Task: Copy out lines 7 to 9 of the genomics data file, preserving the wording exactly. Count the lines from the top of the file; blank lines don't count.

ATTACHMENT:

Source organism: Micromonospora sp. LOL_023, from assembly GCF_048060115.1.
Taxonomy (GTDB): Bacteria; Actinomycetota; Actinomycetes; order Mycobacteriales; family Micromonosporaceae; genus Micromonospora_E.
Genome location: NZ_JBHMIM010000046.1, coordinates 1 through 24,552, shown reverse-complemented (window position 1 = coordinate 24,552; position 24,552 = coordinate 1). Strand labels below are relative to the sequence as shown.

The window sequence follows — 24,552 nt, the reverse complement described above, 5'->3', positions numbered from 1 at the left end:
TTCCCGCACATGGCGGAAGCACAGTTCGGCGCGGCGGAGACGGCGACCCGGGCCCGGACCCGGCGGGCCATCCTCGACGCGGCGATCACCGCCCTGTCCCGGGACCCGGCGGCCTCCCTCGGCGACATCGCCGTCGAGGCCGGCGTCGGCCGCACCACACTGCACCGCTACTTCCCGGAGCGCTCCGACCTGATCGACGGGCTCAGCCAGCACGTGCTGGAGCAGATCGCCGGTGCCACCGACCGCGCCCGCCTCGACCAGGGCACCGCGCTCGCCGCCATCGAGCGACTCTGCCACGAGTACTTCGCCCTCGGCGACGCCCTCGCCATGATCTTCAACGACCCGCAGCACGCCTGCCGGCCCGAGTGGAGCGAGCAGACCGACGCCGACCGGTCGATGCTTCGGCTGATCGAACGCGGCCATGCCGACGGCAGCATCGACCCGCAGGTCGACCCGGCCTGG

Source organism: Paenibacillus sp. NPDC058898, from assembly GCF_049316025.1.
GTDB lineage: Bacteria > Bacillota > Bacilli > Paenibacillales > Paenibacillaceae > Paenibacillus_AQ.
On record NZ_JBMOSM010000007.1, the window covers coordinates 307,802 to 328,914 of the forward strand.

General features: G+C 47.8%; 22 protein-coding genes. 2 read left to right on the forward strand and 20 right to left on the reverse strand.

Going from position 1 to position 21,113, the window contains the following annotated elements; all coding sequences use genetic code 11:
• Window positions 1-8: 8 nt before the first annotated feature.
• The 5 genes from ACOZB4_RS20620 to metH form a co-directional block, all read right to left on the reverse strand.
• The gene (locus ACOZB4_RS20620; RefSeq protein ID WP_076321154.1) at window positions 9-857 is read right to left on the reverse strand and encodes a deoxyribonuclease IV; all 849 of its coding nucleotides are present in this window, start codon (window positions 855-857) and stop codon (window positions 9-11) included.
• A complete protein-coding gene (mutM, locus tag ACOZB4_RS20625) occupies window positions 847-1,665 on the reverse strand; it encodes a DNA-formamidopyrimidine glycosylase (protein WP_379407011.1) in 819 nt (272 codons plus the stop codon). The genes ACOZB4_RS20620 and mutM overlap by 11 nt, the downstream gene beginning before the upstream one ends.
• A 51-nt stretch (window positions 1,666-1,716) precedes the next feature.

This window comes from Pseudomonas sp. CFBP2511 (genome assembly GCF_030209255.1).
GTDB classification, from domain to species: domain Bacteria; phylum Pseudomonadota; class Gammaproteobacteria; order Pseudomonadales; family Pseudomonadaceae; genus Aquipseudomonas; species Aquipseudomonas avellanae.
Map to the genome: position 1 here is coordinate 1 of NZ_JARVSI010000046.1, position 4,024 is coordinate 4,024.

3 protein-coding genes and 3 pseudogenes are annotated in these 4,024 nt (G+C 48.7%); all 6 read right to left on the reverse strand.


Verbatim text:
GTDB lineage: Bacteria > Bacillota > Bacilli > Paenibacillales > Paenibacillaceae > Paenibacillus_AQ.
On record NZ_JBMOSM010000007.1, the window covers coordinates 307,802 to 328,914 of the forward strand.

General features: G+C 47.8%; 22 protein-coding genes. 2 read left to right on the forward strand and 20 right to left on the reverse strand.